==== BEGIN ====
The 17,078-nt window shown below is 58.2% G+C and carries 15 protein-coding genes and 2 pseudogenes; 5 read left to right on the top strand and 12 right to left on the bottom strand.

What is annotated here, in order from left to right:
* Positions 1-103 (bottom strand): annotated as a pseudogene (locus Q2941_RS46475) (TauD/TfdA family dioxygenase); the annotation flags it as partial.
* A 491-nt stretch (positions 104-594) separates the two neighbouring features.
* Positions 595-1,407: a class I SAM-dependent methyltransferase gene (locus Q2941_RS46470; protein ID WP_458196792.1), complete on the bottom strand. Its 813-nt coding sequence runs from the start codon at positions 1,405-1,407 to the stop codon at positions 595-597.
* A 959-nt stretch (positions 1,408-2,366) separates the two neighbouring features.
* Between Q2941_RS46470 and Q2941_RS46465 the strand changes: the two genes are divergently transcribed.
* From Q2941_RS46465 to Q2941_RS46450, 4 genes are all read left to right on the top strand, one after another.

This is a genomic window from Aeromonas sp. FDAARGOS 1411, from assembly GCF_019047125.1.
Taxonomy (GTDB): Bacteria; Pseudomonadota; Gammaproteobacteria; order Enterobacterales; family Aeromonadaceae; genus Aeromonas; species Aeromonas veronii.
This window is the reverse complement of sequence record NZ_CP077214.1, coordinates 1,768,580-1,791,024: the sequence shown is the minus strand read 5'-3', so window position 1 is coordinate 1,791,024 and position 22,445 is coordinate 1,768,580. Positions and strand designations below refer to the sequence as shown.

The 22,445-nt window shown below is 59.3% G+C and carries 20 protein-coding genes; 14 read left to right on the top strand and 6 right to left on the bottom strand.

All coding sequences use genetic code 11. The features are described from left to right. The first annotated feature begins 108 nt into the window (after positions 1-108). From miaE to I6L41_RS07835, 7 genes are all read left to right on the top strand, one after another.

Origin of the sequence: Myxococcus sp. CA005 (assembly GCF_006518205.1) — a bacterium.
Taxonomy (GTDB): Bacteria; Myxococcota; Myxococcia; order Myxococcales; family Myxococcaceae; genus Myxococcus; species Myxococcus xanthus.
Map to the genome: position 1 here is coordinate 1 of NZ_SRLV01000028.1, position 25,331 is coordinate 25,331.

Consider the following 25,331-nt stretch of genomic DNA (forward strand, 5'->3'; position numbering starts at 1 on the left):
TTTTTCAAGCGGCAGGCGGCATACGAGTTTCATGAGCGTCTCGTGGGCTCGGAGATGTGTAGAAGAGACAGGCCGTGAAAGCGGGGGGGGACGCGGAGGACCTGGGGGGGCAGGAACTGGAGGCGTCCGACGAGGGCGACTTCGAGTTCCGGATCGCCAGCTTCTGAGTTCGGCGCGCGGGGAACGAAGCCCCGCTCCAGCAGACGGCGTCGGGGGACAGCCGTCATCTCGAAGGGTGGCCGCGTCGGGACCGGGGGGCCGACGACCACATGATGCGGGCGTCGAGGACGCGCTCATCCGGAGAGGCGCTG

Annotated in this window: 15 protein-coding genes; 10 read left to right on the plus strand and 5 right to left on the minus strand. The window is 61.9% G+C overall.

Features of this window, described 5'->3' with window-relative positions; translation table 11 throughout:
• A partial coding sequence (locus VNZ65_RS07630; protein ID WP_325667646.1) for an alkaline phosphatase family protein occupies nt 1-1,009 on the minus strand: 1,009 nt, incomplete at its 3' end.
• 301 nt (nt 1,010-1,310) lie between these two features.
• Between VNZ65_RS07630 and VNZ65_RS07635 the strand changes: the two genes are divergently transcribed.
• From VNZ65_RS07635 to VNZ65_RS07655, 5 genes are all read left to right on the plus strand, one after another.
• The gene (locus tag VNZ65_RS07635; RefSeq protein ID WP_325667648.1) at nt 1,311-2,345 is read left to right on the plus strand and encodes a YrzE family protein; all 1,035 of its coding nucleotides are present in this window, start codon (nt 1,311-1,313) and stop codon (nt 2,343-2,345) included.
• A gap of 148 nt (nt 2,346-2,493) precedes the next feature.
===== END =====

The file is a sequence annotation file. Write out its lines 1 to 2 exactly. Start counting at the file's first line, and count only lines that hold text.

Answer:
The 17,078-nt window shown below is 58.2% G+C and carries 15 protein-coding genes and 2 pseudogenes; 5 read left to right on the top strand and 12 right to left on the bottom strand.

What is annotated here, in order from left to right: